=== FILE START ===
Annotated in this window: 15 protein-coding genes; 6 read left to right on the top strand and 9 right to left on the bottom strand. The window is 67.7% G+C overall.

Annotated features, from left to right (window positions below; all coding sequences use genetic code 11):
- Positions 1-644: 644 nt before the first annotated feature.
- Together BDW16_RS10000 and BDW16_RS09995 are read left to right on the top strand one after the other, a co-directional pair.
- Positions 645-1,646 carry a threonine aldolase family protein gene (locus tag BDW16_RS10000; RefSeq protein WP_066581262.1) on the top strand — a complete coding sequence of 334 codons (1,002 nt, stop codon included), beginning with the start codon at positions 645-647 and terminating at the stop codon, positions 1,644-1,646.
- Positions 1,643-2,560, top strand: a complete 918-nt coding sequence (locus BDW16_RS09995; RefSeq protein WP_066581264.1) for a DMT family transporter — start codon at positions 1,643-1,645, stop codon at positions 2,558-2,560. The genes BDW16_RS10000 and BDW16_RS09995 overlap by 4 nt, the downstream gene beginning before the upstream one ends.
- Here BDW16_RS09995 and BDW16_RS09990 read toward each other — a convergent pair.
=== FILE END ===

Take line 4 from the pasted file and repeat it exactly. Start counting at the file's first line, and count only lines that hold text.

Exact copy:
- Together BDW16_RS10000 and BDW16_RS09995 are read left to right on the top strand one after the other, a co-directional pair.